Prunella – mistress of plasticity

Now that I have your attention, this is not an article about soft porn or fetishes, but rather a paean for that humble ‘weed’ Prunella vulgaris – Self-heal, Heal all, Woundwort, Heart of the Earth and many other names, depending on where in the World you come from.   Prunella vulgaris is in the family Lamiaceae, so related to mints and dead-nettles.  It is an edible weed, the young leaves can be used in salads and it can also be used in soups, stews, or used whole and boiled as a pot herb.

The instantly (to me at any rate) recognisable flower of Prunella vulgaris

Prunella as I will now familiarly call her, has a very wide geographical native range and has also been introduced into South America where she does very well indeed (Godoy et al., 2011).

Distribution of Prunella vulgaris, blue native, brown introduced. http://powo.science.kew.org/taxon/urn:lsid:ipni.org:names:455176-1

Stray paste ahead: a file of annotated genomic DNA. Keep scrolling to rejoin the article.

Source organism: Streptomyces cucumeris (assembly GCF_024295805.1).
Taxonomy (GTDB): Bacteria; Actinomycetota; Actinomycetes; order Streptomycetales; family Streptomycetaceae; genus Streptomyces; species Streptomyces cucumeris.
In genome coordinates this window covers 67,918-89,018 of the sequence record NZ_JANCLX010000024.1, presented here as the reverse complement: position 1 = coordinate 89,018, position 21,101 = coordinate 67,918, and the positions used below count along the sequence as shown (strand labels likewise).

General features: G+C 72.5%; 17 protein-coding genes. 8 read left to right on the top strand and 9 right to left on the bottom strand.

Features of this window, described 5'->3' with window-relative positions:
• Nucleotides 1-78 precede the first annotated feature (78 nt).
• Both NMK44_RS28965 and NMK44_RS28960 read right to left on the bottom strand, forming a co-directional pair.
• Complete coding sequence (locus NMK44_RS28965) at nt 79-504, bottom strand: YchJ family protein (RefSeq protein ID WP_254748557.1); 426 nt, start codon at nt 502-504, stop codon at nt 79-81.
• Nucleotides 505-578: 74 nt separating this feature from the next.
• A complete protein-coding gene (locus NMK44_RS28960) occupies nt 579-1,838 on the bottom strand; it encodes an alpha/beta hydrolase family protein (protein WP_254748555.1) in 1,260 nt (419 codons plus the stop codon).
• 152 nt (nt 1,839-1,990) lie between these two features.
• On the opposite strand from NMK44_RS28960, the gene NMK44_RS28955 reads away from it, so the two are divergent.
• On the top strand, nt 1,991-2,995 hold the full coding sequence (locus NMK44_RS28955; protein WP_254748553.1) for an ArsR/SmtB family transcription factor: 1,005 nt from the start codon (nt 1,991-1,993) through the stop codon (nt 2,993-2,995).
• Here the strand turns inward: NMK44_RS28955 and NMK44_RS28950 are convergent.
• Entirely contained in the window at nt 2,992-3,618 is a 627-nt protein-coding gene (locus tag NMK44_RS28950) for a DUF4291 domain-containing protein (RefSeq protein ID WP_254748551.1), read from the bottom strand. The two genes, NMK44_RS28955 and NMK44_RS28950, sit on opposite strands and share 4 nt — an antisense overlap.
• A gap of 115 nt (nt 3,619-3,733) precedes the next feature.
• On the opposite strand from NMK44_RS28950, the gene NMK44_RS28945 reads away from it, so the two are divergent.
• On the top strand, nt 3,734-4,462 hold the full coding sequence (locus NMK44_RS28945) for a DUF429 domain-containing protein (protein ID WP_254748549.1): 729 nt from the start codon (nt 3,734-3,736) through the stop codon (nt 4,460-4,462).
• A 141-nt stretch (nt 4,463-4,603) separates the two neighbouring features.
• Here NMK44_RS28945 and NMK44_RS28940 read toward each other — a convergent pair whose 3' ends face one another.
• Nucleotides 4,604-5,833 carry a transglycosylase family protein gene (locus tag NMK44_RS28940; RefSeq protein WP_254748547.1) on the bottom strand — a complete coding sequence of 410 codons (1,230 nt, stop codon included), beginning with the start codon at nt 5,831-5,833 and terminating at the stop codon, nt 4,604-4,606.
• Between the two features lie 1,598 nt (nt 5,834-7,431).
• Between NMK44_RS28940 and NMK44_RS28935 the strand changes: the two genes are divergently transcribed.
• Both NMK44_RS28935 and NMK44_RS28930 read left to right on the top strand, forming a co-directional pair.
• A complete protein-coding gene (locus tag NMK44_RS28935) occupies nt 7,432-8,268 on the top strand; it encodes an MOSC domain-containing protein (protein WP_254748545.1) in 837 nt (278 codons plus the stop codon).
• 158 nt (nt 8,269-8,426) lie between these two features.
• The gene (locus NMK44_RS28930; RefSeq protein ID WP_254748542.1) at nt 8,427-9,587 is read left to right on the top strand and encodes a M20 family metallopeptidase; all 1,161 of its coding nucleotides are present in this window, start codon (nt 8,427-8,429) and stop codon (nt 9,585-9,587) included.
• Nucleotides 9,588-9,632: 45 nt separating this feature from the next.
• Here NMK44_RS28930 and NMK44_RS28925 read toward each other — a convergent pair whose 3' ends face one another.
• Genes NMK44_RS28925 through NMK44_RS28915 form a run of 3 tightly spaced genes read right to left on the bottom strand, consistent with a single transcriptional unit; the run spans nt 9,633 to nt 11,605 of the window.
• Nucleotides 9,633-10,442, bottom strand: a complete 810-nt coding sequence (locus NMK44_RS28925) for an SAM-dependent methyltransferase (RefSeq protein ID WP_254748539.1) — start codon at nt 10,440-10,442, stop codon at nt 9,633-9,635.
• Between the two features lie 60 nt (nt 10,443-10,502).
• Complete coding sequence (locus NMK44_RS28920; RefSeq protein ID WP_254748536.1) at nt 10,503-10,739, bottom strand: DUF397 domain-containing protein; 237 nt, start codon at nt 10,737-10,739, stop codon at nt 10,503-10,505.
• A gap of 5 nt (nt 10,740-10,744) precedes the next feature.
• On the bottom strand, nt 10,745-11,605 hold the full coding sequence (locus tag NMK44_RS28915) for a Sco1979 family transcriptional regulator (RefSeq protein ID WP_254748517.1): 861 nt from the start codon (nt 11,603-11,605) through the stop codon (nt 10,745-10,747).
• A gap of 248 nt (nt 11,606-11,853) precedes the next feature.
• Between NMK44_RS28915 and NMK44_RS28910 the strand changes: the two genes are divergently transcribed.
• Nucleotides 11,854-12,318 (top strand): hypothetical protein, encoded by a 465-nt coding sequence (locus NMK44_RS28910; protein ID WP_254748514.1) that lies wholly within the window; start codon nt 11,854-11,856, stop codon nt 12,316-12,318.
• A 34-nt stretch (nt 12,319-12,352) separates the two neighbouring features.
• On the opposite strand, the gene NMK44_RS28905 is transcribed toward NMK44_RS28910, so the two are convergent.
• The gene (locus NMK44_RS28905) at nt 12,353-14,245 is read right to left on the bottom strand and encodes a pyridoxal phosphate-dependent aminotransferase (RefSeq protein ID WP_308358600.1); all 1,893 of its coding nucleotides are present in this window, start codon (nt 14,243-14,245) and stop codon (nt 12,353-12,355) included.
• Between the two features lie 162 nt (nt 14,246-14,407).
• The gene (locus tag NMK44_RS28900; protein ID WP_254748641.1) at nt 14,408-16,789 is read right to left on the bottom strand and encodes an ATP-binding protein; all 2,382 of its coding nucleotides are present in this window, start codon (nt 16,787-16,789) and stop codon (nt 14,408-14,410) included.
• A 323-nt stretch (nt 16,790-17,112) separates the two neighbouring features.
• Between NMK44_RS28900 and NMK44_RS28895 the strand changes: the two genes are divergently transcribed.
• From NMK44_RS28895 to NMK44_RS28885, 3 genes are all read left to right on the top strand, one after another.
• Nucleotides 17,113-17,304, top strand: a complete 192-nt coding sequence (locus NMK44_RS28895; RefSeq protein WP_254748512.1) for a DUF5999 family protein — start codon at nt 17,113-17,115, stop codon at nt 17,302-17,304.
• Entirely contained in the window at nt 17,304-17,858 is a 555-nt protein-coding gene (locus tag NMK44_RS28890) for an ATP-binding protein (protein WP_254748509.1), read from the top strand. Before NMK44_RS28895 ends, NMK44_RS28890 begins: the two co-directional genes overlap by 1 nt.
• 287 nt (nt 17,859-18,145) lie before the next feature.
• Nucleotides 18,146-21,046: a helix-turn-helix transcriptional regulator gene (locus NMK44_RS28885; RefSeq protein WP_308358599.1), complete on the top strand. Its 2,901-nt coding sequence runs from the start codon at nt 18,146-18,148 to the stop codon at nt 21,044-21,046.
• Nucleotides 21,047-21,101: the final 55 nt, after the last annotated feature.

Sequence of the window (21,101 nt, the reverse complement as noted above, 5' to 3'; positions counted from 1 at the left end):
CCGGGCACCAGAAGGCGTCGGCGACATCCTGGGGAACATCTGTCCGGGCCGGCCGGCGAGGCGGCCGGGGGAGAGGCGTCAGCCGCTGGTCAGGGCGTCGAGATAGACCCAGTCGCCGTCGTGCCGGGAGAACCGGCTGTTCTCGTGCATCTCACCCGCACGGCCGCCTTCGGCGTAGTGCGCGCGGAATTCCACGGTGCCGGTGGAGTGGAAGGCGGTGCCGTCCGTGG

The name Prunella is derived from ‘Brunella’, a word which is itself a derivative, coming from the German name for quinsy, (a type of throat inflammation), die Braüne, which it was historically used to cure.  That is the other aspect of this glorious plant, it has many medicinal properties, hence the many common names refer to its healing powers, almost as many as Athelas of Lord of the Rings fame 😊  It was traditionally used in European herbal medicine for sore throats, fever reduction and like Athelas, for accelerating the healing of wounds (Matthiolus, 1626).  More recently it has become of interest as a possible cure for conditions associated with the herpes simplex virus (Psotováa et al., 2003) and inhibiting anaphylactic shock and other immediate type allergic reactions (Shin et al., 2001).  So truly a wonder drug, and again proving that “Old Wives Tales” are in many cases based on more than just superstition.